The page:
Saturday, October 17, 2015

Gordon Quan had to fight to get the vote. He doesn't want you to waste yours.


Gordon Quan in uniform in London in 1945.

By Tom Hawthorn
Boulevard MagazineOctober, 2015

Late on the evening of October 19, a worker will tip over a box to pour out folded paper ballots. These will be carefully opened and stacked. They will be counted and recounted.

A similar scene will unfold across the city, the island, the province, and, indeed, all across this vast land. Election Day is a time when we take a brief pause in our daily activity to offer an opinion on the future direction of the country.

One of those boxes will include a ballot cast by Gordon Quan, who will celebrate his 90th birthday in January. In an age when barely more than half of us cast a ballot once every four years, Quan votes in federal elections and provincial elections and municipal elections. He is among the dedicated few who never miss a chance to do their civic duty.

“I always vote,” he said. “To vote is to get your idea into the system.”

Quan votes because there was once a time when the country of his birth said he could not. He returned from active service in the Burmese jungles at the end of the Second World War to a Canada that would still deny him the franchise solely because of his ethnic heritage. In British Columbia, the restrictions on voters were removed slowly and over time with Chinese Canadians and Hindu Canadians granted the franchise in 1947, Mennonites and Hutterites in 1948, Japanese-Canadians and First Nations in 1949, and Doukhobors in 1952.

Quan had earned the right to vote since he had fought in the war, but he vowed never to skip an opportunity others had once sought to deny him.

He was born Juy Kong Quan in Cumberland, where his father was a Chinatown merchant. His father died when the boy was five, so his mother took the boy to her ancestral village in Canton for four years. He returned to Victoria at age nine, attending North Ward School and, after school, taking lessons at the Chinese school on Fisgard Street.
He remembers a Victoria where people were expected to know their place and boys who looked like him were not permitted to swim at Crystal Pool. It was also a time when their parents were barred from such professions as teaching and the law.

At 18, he enlisted in the war effort. He did basic training in Saskatchewan before being seconded to the British Army where he was to join others of Chinese descent in Force 136 of the Special Operations Executive. A good pupil, he showed promise and received further training in the dark arts of sabotage and demolition. Midway through 1945, he was dispatched to the jungles of Burma where he was to blow up bridges and fuel depots to harass the occupying Japanese forces.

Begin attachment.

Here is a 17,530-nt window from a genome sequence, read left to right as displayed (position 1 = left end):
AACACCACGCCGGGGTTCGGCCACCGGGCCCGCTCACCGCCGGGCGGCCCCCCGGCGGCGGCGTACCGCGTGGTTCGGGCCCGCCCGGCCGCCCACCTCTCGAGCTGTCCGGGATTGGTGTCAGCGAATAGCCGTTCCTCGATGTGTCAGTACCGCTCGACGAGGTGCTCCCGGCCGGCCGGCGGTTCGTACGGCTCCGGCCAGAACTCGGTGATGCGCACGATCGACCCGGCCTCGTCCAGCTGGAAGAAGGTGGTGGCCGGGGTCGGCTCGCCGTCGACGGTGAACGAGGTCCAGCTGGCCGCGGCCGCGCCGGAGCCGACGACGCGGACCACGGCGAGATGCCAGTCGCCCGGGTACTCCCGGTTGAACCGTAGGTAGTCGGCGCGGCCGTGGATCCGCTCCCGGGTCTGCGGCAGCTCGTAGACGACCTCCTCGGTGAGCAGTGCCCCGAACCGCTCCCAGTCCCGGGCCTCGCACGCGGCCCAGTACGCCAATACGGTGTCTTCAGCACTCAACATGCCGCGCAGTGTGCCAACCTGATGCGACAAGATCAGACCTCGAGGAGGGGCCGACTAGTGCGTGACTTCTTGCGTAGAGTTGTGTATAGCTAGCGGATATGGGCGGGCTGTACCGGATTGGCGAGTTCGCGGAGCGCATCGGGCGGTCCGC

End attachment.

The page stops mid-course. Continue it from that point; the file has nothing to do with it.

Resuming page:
He was under no illusion as to his likely fate. “A suicide squad” is how he describes the assignment today. Despite that, he was willing. Lucky for him, the destruction of two civilian cities by atomic bombs brought a quick end to the war.

He returned to civilian life, got married, and took a job washing dishes at the Mandarin Chop Suey restaurant in Victoria's Chinatown. After taking an 18-month vocational course, the cost covered as a veteran's benefit, he qualified as an automobile mechanic. He joined the militia in 1952, retiring from the Canadian Army after 35 years for which he was awarded the Order of Military Merit for his exceptional service. In his civilian life, he became the first person of Chinese ancestry to work for the City of Victoria's public works department.

To mark a ballot with a checkmark or an X — the sign of the cross, a child's scratch, a mark so simple it is used as a signature by illiterates — is the easiest of tasks.

What would Quan say to the millennials and others who don't bother to vote?

“You have the right to vote,” he said. “You're not going to help the country. When you grow older you're going to regret you didn't vote when you had the opportunity.”

There is one other reason to vote, he added.

“If you don't vote,” he said, “you can't do any squawking.”

So, he will cast a ballot on election day. Three weeks later, on Remembrance Day, he will wear his beret and his uniform as he lays a wreath at the cenotaph in front of Saanich Municipal Hall, as he has done for years.

On election day, I'll be remembering the most basic of rights and the simplest of actions are easy to take for granted. Others were once dropped into unforgiving jungles to ensure we'd have this chance. To go mark a ballot is the least we can do.


Gordon Quan's discharge papers. He later re-enlisted.